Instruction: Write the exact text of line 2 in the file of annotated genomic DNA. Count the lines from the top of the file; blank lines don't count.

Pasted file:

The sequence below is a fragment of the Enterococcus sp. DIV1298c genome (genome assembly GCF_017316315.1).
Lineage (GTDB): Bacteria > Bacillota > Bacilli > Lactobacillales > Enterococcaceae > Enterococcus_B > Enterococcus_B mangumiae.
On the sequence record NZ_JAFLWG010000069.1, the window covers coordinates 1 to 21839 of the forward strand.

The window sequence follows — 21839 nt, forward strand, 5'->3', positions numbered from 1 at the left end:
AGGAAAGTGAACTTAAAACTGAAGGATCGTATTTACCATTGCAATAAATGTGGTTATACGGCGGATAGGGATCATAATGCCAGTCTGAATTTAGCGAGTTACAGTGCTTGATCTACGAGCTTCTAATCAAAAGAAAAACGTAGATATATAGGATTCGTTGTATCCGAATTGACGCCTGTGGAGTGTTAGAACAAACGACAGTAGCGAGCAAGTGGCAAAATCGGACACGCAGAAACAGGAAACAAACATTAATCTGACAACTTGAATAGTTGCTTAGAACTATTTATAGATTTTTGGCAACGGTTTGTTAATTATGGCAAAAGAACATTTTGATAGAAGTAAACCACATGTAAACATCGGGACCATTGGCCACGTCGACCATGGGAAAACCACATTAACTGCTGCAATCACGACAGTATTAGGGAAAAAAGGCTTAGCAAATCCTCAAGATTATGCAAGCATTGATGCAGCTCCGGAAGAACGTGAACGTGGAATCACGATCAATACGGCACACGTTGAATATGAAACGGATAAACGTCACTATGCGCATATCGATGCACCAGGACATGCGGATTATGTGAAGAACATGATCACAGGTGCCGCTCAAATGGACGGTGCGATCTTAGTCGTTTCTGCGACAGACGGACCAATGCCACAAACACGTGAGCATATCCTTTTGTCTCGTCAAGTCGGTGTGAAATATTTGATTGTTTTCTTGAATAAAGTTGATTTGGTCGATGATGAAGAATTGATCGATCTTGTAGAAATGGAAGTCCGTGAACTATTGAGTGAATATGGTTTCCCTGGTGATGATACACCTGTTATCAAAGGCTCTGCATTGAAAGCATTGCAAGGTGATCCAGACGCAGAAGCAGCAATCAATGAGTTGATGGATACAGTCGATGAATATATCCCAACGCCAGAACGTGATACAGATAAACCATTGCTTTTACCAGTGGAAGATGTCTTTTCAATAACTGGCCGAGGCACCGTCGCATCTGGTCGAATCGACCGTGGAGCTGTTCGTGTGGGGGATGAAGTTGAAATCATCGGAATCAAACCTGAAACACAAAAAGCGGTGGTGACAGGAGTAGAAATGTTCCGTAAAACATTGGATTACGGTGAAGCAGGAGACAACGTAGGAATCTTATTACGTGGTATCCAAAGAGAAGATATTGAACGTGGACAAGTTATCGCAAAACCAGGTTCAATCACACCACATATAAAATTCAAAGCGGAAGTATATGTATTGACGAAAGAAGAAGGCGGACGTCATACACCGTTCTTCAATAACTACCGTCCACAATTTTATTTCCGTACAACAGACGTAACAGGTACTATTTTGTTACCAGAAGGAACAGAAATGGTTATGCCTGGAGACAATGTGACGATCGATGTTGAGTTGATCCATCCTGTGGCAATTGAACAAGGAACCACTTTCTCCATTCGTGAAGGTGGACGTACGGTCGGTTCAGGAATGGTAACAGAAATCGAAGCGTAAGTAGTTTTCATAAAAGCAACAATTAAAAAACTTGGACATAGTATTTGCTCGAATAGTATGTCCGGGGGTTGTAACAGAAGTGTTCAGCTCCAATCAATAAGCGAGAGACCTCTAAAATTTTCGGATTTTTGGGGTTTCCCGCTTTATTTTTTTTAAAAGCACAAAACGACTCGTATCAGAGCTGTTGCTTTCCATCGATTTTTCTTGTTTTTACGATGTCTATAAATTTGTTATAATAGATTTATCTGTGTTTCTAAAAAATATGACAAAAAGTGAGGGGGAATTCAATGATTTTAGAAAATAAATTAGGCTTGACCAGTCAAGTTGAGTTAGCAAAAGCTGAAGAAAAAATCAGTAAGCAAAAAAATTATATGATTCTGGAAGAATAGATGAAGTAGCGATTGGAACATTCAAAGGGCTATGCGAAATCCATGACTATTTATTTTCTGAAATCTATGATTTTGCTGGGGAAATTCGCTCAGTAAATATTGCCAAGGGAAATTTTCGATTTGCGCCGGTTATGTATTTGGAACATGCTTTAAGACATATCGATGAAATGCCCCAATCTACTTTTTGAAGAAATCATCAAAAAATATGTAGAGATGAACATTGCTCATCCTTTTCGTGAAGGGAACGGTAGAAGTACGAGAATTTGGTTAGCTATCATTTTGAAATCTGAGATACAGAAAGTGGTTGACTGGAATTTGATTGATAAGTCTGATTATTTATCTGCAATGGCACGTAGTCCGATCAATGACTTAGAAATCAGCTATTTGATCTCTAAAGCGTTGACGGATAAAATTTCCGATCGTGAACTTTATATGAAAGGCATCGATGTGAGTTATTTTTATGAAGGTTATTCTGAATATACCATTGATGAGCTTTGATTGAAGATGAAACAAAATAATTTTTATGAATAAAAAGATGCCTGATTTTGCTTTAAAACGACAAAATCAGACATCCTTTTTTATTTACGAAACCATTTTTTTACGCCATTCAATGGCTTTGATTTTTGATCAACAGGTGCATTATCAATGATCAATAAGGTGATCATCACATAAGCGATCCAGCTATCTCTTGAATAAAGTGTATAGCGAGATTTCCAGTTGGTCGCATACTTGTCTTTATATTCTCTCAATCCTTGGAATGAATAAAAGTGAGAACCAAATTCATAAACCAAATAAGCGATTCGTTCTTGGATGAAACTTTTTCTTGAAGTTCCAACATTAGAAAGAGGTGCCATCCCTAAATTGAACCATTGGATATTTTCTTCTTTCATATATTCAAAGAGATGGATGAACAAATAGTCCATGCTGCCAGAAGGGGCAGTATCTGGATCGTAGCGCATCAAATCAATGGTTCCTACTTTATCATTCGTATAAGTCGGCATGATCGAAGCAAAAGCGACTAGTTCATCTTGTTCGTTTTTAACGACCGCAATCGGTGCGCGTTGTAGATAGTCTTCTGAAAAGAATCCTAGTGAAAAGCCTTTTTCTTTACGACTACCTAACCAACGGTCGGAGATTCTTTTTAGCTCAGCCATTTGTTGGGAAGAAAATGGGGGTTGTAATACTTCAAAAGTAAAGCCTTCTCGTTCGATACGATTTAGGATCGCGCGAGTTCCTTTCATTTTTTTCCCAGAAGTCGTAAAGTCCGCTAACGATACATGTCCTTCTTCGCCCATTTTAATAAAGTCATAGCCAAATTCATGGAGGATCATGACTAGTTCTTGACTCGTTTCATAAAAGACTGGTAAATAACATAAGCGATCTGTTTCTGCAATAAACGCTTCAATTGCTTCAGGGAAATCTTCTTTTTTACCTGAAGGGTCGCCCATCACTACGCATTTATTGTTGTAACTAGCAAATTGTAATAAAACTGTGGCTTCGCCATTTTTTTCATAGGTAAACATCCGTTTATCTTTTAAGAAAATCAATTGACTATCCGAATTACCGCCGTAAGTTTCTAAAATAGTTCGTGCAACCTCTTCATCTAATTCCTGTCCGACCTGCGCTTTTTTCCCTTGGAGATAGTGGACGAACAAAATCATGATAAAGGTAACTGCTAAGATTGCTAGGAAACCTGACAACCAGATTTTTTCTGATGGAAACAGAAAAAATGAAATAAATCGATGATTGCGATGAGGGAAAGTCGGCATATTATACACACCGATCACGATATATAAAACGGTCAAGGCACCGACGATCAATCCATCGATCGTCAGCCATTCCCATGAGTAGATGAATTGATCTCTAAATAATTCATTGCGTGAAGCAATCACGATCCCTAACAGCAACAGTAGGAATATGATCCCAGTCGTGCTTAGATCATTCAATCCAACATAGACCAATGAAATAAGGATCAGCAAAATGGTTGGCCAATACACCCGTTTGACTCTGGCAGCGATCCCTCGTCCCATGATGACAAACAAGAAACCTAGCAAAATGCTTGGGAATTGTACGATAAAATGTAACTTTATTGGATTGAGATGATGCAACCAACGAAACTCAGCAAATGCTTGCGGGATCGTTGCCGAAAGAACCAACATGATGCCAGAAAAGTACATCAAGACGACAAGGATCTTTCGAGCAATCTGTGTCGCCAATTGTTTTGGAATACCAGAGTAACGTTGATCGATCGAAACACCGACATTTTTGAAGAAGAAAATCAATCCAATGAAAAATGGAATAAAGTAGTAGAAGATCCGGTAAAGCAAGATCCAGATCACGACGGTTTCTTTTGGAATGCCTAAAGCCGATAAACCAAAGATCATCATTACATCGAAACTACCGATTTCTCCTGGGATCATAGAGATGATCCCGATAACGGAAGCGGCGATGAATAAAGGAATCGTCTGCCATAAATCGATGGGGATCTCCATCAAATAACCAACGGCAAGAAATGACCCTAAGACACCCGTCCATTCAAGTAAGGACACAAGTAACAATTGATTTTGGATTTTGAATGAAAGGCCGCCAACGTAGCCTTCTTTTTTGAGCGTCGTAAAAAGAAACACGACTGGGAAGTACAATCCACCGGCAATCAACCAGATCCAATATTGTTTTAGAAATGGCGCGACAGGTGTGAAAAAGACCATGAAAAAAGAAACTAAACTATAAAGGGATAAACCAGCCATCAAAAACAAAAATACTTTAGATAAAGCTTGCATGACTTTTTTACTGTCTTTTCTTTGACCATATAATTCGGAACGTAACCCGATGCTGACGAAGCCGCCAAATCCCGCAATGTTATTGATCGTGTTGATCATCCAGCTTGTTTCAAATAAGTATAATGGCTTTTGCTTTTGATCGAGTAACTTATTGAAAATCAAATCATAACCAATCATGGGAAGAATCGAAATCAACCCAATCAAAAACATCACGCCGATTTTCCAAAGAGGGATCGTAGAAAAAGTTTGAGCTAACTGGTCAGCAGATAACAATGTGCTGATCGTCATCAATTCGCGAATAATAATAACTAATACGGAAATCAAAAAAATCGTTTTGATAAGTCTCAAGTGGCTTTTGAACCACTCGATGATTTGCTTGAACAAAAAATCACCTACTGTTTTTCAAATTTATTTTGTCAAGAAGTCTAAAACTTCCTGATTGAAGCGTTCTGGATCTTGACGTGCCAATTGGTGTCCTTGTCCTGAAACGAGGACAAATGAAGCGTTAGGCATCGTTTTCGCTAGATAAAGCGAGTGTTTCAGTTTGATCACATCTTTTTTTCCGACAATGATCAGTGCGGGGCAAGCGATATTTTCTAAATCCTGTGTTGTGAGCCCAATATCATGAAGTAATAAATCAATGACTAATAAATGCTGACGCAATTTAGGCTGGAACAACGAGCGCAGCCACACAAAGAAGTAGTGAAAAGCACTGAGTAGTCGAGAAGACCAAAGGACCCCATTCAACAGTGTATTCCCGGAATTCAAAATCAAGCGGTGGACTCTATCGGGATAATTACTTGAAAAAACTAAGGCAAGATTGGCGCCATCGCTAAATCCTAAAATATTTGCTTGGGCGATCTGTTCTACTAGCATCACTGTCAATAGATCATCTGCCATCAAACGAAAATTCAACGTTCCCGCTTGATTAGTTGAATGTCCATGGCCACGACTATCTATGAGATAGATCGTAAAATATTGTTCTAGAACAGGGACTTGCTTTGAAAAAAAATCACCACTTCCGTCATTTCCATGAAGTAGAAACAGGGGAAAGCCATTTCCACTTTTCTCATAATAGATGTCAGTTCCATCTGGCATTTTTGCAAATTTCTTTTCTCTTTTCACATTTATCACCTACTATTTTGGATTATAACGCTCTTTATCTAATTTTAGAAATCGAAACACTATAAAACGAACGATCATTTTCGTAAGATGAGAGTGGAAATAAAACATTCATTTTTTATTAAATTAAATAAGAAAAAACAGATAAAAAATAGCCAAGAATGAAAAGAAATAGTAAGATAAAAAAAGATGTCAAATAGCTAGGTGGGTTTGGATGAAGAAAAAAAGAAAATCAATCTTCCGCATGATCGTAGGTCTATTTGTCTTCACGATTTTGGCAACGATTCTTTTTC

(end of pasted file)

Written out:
Lineage (GTDB): Bacteria > Bacillota > Bacilli > Lactobacillales > Enterococcaceae > Enterococcus_B > Enterococcus_B mangumiae.